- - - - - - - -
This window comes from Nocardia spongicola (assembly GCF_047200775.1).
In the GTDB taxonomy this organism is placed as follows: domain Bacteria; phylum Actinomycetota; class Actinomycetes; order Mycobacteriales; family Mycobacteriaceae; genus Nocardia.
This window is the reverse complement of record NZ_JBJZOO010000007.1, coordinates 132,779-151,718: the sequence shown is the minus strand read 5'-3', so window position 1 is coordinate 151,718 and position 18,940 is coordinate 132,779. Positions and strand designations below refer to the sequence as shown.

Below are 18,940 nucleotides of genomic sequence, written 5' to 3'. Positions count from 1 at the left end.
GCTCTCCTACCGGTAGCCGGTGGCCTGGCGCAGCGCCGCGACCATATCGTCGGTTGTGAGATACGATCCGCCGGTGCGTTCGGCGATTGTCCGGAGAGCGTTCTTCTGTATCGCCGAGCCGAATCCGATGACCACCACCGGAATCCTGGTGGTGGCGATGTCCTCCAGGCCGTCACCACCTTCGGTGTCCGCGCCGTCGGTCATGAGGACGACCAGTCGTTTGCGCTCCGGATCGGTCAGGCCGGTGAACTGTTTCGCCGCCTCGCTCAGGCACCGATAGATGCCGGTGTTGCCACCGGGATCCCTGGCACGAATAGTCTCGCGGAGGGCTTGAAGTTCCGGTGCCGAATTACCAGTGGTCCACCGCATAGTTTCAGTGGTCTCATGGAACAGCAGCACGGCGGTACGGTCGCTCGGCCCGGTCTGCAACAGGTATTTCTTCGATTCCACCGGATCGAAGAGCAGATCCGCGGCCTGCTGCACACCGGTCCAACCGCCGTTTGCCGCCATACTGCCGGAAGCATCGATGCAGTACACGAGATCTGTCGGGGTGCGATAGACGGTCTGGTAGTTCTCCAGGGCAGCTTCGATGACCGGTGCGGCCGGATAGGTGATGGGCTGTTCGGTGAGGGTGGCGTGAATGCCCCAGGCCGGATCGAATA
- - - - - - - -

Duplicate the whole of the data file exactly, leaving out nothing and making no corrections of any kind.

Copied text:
This window comes from Nocardia spongicola (assembly GCF_047200775.1).
In the GTDB taxonomy this organism is placed as follows: domain Bacteria; phylum Actinomycetota; class Actinomycetes; order Mycobacteriales; family Mycobacteriaceae; genus Nocardia.
This window is the reverse complement of record NZ_JBJZOO010000007.1, coordinates 132,779-151,718: the sequence shown is the minus strand read 5'-3', so window position 1 is coordinate 151,718 and position 18,940 is coordinate 132,779. Positions and strand designations below refer to the sequence as shown.

Below are 18,940 nucleotides of genomic sequence, written 5' to 3'. Positions count from 1 at the left end.
GCTCTCCTACCGGTAGCCGGTGGCCTGGCGCAGCGCCGCGACCATATCGTCGGTTGTGAGATACGATCCGCCGGTGCGTTCGGCGATTGTCCGGAGAGCGTTCTTCTGTATCGCCGAGCCGAATCCGATGACCACCACCGGAATCCTGGTGGTGGCGATGTCCTCCAGGCCGTCACCACCTTCGGTGTCCGCGCCGTCGGTCATGAGGACGACCAGTCGTTTGCGCTCCGGATCGGTCAGGCCGGTGAACTGTTTCGCCGCCTCGCTCAGGCACCGATAGATGCCGGTGTTGCCACCGGGATCCCTGGCACGAATAGTCTCGCGGAGGGCTTGAAGTTCCGGTGCCGAATTACCAGTGGTCCACCGCATAGTTTCAGTGGTCTCATGGAACAGCAGCACGGCGGTACGGTCGCTCGGCCCGGTCTGCAACAGGTATTTCTTCGATTCCACCGGATCGAAGAGCAGATCCGCGGCCTGCTGCACACCGGTCCAACCGCCGTTTGCCGCCATACTGCCGGAAGCATCGATGCAGTACACGAGATCTGTCGGGGTGCGATAGACGGTCTGGTAGTTCTCCAGGGCAGCTTCGATGACCGGTGCGGCCGGATAGGTGATGGGCTGTTCGGTGAGGGTGGCGTGAATGCCCCAGGCCGGATCGAATA